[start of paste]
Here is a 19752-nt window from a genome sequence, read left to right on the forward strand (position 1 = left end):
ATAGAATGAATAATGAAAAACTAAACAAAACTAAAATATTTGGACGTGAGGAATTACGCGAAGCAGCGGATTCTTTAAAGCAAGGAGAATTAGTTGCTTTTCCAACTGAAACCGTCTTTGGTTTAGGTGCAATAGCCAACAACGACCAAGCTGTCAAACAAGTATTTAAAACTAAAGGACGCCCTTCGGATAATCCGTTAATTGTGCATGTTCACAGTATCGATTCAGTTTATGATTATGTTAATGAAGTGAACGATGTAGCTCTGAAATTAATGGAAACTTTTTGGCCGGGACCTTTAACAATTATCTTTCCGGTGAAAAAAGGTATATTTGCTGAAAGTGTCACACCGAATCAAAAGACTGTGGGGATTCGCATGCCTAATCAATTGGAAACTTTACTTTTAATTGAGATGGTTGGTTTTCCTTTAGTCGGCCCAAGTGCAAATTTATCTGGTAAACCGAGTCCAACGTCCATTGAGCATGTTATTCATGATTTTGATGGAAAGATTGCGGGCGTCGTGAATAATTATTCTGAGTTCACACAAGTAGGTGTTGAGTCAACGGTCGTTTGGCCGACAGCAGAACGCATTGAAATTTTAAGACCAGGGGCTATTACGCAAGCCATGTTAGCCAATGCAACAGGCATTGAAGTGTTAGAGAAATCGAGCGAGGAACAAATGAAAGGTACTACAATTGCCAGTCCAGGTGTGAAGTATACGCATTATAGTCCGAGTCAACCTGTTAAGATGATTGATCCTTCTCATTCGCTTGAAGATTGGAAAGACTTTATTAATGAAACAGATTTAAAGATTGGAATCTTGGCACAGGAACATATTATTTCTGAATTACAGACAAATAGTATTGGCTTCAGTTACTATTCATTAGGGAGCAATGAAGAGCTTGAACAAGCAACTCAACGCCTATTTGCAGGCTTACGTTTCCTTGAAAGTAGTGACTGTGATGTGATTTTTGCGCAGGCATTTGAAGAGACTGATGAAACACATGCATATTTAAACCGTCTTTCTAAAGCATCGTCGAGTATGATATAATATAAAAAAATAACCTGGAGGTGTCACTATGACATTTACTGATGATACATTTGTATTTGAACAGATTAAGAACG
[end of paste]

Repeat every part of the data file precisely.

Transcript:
Here is a 19752-nt window from a genome sequence, read left to right on the forward strand (position 1 = left end):
ATAGAATGAATAATGAAAAACTAAACAAAACTAAAATATTTGGACGTGAGGAATTACGCGAAGCAGCGGATTCTTTAAAGCAAGGAGAATTAGTTGCTTTTCCAACTGAAACCGTCTTTGGTTTAGGTGCAATAGCCAACAACGACCAAGCTGTCAAACAAGTATTTAAAACTAAAGGACGCCCTTCGGATAATCCGTTAATTGTGCATGTTCACAGTATCGATTCAGTTTATGATTATGTTAATGAAGTGAACGATGTAGCTCTGAAATTAATGGAAACTTTTTGGCCGGGACCTTTAACAATTATCTTTCCGGTGAAAAAAGGTATATTTGCTGAAAGTGTCACACCGAATCAAAAGACTGTGGGGATTCGCATGCCTAATCAATTGGAAACTTTACTTTTAATTGAGATGGTTGGTTTTCCTTTAGTCGGCCCAAGTGCAAATTTATCTGGTAAACCGAGTCCAACGTCCATTGAGCATGTTATTCATGATTTTGATGGAAAGATTGCGGGCGTCGTGAATAATTATTCTGAGTTCACACAAGTAGGTGTTGAGTCAACGGTCGTTTGGCCGACAGCAGAACGCATTGAAATTTTAAGACCAGGGGCTATTACGCAAGCCATGTTAGCCAATGCAACAGGCATTGAAGTGTTAGAGAAATCGAGCGAGGAACAAATGAAAGGTACTACAATTGCCAGTCCAGGTGTGAAGTATACGCATTATAGTCCGAGTCAACCTGTTAAGATGATTGATCCTTCTCATTCGCTTGAAGATTGGAAAGACTTTATTAATGAAACAGATTTAAAGATTGGAATCTTGGCACAGGAACATATTATTTCTGAATTACAGACAAATAGTATTGGCTTCAGTTACTATTCATTAGGGAGCAATGAAGAGCTTGAACAAGCAACTCAACGCCTATTTGCAGGCTTACGTTTCCTTGAAAGTAGTGACTGTGATGTGATTTTTGCGCAGGCATTTGAAGAGACTGATGAAACACATGCATATTTAAACCGTCTTTCTAAAGCATCGTCGAGTATGATATAATATAAAAAAATAACCTGGAGGTGTCACTATGACATTTACTGATGATACATTTGTATTTGAACAGATTAAGAACG